If you're sick of hearing about "the streak" you'll only have to endure this kind of talk for a little while longer. If Kentucky wins, it's a thing of the past. If Kentucky loses to Florida, again, you can ignore the topic until next year.
We at Cats Illustrated have purposefully avoided an obsession with "the streak," not to do anyone any favors, but because Kentucky-Florida in 2017 is a really big game with relevant story lines in the here and now. Nonetheless, if you're one of those who bristles at any mention of "the last 30 years," either find another content item to read here at Cats Illustrated or acknowledge that some of the streak talk is inevitable.
Here's a unique look at a frequently discussed topic: Just how does one team beat another team, from the same conference, every single year for 30 consecutive years?
But beyond that, why does this year really seem different than so many of those past meetings?
There are precedents, but not many
It almost defies belief. It certainly seems to defy the law of averages. It seems that, even as an underdog or an overwhelming underdog, Kentucky would have won several, even one of the last 30 meetings with the Gators. Last year Kentucky defeated Louisville as a four touchdown underdog. When Louisville got a crack at the Gators in the Sugar Bowl several years ago, one crack, they won that game. That's an uncomfortable truth that serves to underscore just how mind-boggling Kentucky's befuddlement with the Gators from Gainesville has been.
I'm not going to recap "the five closest calls" or "the most haunting moments" or take you down any kind of torturous tour through the wounded halls of your memory. No, if you're reading this you've probably done that yourself, many times.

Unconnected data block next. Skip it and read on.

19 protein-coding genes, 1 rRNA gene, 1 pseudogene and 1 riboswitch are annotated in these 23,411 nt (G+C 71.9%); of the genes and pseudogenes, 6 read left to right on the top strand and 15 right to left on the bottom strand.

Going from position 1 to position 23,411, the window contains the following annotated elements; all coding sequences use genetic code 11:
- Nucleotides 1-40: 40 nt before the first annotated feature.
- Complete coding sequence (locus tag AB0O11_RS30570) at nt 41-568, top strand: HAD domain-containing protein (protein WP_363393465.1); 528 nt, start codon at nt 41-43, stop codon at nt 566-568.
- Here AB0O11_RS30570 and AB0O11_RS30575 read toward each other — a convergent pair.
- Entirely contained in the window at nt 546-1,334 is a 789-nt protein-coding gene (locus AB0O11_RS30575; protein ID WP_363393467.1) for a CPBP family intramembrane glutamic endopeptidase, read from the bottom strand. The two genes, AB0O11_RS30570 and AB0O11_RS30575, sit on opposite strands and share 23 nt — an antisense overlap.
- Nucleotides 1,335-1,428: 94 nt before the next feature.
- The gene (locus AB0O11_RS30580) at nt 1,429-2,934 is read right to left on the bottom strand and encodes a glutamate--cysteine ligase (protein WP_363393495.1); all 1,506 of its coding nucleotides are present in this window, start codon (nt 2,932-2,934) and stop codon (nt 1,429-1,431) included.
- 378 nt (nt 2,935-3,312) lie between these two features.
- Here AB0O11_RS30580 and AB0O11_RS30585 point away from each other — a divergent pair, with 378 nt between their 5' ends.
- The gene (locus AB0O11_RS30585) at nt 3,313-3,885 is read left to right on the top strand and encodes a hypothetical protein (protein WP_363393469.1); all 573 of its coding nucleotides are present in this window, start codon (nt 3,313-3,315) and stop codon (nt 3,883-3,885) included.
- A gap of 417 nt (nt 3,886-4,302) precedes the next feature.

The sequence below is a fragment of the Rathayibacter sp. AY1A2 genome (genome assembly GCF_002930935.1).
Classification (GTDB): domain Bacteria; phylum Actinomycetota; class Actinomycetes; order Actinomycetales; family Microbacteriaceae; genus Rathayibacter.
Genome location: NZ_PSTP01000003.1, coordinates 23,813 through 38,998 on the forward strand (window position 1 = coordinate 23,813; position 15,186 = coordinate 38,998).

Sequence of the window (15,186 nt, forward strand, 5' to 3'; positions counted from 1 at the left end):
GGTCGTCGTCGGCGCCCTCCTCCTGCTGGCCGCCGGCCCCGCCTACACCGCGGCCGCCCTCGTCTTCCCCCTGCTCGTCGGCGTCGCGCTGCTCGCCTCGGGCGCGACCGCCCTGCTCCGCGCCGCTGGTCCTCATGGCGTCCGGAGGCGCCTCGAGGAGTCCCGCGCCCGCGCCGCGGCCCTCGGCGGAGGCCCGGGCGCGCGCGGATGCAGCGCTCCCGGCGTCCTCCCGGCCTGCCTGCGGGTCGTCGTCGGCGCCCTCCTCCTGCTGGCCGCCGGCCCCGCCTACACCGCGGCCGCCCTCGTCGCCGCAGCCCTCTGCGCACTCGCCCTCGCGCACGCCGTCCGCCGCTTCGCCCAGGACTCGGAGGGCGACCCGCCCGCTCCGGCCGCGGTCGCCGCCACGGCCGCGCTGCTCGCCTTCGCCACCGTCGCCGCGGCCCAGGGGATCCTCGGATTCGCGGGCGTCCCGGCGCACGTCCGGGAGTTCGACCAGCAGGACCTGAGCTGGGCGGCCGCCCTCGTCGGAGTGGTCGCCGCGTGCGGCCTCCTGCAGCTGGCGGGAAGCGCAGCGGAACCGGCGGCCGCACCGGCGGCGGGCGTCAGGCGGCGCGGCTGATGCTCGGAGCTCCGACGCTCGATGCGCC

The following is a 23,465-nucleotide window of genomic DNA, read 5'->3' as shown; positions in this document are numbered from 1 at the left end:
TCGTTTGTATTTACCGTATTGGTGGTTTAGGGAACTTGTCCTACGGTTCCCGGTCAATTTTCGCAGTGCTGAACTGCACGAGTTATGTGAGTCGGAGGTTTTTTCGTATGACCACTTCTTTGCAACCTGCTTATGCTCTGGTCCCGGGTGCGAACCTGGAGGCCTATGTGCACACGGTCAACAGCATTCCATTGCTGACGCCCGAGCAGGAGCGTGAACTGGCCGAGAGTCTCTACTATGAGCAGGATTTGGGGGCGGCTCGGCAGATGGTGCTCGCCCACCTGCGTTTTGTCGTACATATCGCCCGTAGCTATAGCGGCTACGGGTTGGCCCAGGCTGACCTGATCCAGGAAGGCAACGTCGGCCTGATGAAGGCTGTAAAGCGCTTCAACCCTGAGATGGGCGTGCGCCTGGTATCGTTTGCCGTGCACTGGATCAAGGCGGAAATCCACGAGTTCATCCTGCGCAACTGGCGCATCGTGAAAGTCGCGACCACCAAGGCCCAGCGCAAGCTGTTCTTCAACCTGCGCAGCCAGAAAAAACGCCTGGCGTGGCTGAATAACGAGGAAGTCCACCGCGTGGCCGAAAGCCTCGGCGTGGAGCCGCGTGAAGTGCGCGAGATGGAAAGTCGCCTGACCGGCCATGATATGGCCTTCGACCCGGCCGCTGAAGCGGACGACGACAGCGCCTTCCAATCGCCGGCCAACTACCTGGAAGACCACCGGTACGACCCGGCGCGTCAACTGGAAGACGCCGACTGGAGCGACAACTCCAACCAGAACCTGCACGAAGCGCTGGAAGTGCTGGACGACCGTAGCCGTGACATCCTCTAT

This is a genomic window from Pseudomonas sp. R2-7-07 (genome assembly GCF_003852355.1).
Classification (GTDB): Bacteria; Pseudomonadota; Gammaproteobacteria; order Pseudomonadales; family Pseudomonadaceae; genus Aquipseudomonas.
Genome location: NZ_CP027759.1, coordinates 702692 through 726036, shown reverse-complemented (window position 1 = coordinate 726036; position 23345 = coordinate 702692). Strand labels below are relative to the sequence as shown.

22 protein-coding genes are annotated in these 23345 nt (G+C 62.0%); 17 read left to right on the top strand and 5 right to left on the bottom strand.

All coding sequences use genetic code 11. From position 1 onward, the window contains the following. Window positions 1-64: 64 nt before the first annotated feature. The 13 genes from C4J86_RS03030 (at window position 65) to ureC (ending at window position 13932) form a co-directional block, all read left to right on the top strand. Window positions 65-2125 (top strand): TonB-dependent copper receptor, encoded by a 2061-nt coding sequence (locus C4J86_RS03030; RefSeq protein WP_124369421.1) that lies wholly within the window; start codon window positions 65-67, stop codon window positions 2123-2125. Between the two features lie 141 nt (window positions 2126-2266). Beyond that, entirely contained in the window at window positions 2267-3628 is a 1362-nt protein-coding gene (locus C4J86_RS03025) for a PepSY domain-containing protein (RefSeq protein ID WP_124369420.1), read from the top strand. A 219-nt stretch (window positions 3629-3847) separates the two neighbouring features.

Here, I'd like to explore just how it's even possible for one team to lose to another, from the same conference, for as long as Kentucky has lost to Florida.
Bear in mind, this isn't a blame-assigning exercise. Plenty of Kentucky coaches, quarterbacks and other position players bear a small share of responsibility of the blame, but no one shoulders a large amount of it. Besides, taken year by year, it's not as though any of Kentucky's losses to Florida since 1986 could have reasonably prompted a person to wonder how the Cats could have lost to the Gators. The gap has just been wide.
There are precedents for this kind of streak. Regrettably, a very recent precedent was Kentucky's almost identical streak against Tennessee, even more inexplicable in the latter stages because of the Vols' slow fall from elite status after their 1998 national title.
Kansas lost to Nebraska 36 times (and years) in a row from 1969-2004.
Kansas State lost to Oklahoma 32 times (and years) in a row from 1937-1968. In a tremendous touch of misfortune for K-State fans, the very next year after the Wildcats ended their losing streak to the Sooners, they started a 29-year losing streak to Nebraska. That's arguably tougher to stomach than Kentucky's streak against Florida and the former streak against Tennessee, because it's a sign that K-State was really that bad for twice as long.
In the entire history of college football those three infamous streaks belonging to Sunflower State squads are the only comparable examples to the one Kentucky has stubbornly held onto. Navy had their 43-game losing streak to Notre Dame, but a service academy losing, year after year, to a program that was often at the top of the sport isn't quite the same. Nor was Temple's 31-game losing streak to Penn State, which ended in 2015. Temple might not be a basketball-only mid-major, but they're the next closest thing for much of history.
Then there's Kentucky-Florida, and this one's still going on. At least for one more day.
What's really remarkable about the streak is what you see when you peer inside it and look closer. For instance, Kentucky was more than competitive in the series in the time period immediately preceding the start of that losing streak. Florida did win six in a row before Kentucky's last win (so it's 36 of 37 for UF), but right before that Kentucky beat the Gators in 1974, 1976, 1977 and 1979. The bottom just fell out. Adding insult to injury in more recent times, Kentucky's five-bowl streak (2006-2010) was followed by a string of losses by scores of 63-5, 41-7, 48-14, 48-10 and 38-0. So right when you felt like the streak had to end soon, the streak got as bad as it had ever been.